Satellite images reveal which countries cheat on their economic statistics

Satellite images reveal which countries cheat on their economic statistics

WAAR-DUHOK:

 

 

The temptation is great for government officials to manipulate economic statistics. Foremost among them is gross domestic product, the most commonly used measure of a country’s economy, which often serves as a proxy for a government’s financial stewardship. In a free society, groups like the civil service, media, businesses, and opposition leaders serve as a check on the impulse to flatter GDP figures. In autocratic regimes, there are fewer barriers.

Turns out, there is an easy way to tell if a country’s GDP is being artificially inflated. How easy? Just look at the night sky.

A large body of research shows that the brightness of a country’s nighttime lights, as seen from satellites, is highly correlated with GDP growth. The more money people have, the more likely they are to have lights on at night. Businesses will also stay open later, resulting in even more light.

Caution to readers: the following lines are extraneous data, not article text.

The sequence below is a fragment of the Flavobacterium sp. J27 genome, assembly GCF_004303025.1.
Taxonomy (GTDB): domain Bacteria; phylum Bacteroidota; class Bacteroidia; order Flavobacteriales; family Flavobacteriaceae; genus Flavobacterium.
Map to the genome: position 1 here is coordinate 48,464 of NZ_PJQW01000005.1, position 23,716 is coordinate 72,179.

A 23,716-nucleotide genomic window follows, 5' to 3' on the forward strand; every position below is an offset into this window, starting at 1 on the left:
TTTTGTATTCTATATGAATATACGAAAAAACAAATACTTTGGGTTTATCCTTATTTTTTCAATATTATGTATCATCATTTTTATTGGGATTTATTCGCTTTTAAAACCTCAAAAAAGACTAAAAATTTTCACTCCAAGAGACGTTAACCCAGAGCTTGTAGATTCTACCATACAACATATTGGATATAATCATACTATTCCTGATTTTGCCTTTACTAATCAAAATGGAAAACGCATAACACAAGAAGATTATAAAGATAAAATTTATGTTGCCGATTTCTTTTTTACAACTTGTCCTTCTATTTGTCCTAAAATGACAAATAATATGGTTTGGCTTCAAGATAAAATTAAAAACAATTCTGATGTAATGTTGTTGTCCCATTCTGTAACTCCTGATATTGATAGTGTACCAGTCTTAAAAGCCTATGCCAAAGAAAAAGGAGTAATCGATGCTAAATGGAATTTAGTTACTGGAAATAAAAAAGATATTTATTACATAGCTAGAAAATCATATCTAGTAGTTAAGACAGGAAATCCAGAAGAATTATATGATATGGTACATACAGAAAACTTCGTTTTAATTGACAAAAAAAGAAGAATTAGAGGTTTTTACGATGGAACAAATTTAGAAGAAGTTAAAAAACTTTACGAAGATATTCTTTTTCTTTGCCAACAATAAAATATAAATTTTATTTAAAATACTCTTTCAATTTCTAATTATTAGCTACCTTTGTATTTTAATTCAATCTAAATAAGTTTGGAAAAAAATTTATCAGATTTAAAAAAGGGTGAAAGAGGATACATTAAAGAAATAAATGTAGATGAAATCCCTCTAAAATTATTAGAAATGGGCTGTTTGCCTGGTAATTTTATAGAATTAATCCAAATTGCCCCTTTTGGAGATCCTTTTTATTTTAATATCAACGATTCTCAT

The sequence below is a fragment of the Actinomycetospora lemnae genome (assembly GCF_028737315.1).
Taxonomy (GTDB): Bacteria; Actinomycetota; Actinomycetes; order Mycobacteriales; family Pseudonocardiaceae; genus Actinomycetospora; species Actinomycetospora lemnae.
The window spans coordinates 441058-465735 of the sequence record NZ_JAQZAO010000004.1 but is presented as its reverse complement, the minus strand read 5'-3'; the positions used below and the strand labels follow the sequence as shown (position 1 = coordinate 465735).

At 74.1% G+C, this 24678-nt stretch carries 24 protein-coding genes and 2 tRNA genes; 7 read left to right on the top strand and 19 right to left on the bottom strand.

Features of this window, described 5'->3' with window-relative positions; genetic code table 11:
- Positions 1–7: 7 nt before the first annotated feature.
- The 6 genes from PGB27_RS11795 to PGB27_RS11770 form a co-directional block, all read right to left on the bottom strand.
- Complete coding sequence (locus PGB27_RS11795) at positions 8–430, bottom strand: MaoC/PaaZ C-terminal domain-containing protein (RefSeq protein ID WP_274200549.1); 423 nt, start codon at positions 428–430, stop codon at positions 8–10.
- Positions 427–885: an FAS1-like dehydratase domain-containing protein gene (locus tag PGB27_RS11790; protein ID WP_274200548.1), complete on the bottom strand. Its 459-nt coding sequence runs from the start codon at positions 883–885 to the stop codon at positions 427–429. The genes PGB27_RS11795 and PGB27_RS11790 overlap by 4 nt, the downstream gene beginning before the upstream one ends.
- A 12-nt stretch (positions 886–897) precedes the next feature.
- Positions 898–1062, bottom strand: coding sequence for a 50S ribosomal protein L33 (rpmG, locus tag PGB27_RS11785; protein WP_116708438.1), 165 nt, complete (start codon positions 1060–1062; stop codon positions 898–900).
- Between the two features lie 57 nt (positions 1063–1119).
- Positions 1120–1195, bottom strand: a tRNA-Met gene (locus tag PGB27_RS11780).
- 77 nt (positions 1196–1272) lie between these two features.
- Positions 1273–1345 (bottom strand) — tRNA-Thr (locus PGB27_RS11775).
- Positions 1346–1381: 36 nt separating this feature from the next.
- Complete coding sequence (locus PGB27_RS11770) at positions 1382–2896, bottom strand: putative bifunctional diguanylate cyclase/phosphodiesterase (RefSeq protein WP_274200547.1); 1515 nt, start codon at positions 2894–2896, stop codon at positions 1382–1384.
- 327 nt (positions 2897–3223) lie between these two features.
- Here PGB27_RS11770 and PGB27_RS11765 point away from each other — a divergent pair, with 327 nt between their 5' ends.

If autocrats are goosing GDP, then the reported growth in those countries should be higher than nighttime light data would suggest. This is exactly what the University of Chicago political scientist Luis Martinez found. In a recently released working paper, Martinez finds that in countries with similar growth in nighttime brightness, the more autocratic regimes report higher GDP growth. His analysis examined the World Bank’s GDP growth data, Freedom House’s political freedom ratings, and satellite data from the US’s National Oceanic and Atmospheric Administration from 1992 to 2008.

The following chart shows the average growth of nighttime light brightness and GDP for governments that Freedom House designates as “free” and “not free.” Notice that the growth in nighttime light is almost identical, while GDP growth is much larger for countries considered “not free.”

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